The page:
Understanding the hive mind: What drives crowdsourcing

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Crowdsourcing is a method of problem solving that taps the intellectual potential and skills of a large number of people simultaneously, commonly by using the tools of social media and the internet. New research published in the International Journal of Ad Hoc and Ubiquitous Computing has investigated this phenomenon from the perspective of the various influencing factors and incentive strategies used to make crowdsourcing work the most effectively.

Xu Zhang, Zhanglin Peng, Qiang Zhang, Xiaonong Lu, and Hao Song of the School of Management at Hefei University of Technology in China, explain how crowdsourcing has been used in many different settings by companies, organizations, and innovators around the world. For instance, it has been used to guide the development of new products; it has been used in citizen science and ; to provide fodder for machine learning applications; for the testing of new software (often referred to alpha and ); and it has even been used in political rallying and in the creative world to nudge performers and producers in a particular artistic direction or to specific places.

The team writes about how crowdsourcing was defined in 2006 by Jeff Howe as "the act of taking a task that is traditionally performed by an employee and outsourcing it to a large and undefined crowd of through an open call."

The team has reviewed the research literature in this field and found that there are numerous factors influencing the behavior of individuals in the "crowd," including enjoyment and fun, monetary reward, peer recognition, skill improvement, self-marketing, a sense of belonging, work autonomy, altruism, and task complexity.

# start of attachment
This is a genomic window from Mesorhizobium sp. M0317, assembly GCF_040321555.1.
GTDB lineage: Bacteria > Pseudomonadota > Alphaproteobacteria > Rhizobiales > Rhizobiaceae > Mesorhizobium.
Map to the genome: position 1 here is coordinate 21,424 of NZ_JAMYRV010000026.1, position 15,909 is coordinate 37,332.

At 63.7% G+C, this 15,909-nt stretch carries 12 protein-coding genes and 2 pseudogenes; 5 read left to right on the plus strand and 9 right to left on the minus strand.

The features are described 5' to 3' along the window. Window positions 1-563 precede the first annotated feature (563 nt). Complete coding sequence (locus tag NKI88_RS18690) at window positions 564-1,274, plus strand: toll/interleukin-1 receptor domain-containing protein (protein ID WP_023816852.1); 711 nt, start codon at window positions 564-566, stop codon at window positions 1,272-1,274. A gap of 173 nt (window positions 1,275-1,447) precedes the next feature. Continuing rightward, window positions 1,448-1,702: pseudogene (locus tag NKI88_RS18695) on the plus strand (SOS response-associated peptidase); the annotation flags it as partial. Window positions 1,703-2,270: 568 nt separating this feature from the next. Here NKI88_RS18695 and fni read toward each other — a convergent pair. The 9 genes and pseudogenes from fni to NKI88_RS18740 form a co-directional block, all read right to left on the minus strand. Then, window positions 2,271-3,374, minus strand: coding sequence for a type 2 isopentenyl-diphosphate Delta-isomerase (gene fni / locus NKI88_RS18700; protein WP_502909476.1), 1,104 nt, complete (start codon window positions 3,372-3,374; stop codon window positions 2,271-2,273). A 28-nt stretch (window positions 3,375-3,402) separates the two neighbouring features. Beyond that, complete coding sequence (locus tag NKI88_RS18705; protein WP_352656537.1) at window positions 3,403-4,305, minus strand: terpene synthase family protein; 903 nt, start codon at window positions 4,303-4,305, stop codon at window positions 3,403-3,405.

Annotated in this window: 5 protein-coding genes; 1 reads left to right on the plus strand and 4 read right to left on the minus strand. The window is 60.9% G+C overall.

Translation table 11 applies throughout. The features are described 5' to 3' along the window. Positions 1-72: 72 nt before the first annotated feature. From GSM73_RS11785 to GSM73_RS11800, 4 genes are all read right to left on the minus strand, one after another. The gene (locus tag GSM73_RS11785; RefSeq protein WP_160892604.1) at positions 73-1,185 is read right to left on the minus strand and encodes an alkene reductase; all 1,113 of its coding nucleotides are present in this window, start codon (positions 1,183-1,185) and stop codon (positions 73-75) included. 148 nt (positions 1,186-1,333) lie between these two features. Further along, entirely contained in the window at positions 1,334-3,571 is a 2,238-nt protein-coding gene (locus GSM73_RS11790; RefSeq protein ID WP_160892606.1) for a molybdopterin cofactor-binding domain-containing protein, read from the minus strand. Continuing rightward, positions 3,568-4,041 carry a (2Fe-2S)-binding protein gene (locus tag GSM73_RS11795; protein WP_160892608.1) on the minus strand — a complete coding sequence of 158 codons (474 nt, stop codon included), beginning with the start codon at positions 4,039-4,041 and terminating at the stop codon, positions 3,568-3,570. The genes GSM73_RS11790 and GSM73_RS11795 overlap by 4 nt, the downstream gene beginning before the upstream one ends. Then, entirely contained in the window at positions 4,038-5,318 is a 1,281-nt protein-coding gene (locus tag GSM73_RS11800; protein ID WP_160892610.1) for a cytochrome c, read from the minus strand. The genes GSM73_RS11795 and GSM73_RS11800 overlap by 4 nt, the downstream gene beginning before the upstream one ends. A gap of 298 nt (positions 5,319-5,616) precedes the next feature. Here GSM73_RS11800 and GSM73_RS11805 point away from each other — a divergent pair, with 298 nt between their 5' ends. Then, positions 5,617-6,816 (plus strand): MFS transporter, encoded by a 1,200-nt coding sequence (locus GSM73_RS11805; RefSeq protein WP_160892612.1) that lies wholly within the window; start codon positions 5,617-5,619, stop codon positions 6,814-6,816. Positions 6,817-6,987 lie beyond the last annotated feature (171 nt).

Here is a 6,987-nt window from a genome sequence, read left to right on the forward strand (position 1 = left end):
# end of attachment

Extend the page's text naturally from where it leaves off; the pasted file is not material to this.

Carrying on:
Their work offers related behavioral theories to explain the relationship between those influencing factors and how the behaves when presented with a particular problem to be solved. They highlight the incentive strategies that might be used, from the perspective of both the requester and also the available platforms. Finally, they discuss the current directions being taken by research and highlight new avenues that might be taken to allow the field to mature.


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Study develops framework to help firms use crowdsourcing more effectively

More information: Xu Zhang et al, User participation behaviour in crowdsourcing initiatives: influencing factors, related theories and incentive strategies, International Journal of Ad Hoc and Ubiquitous Computing (2021). DOI: 10.1504/IJAHUC.2021.119084
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Citation: Understanding the hive mind: What drives crowdsourcing (2021, November 26) retrieved 21 January 2022 from https://phys.org/news/2021-11-hive-mind-crowdsourcing.html
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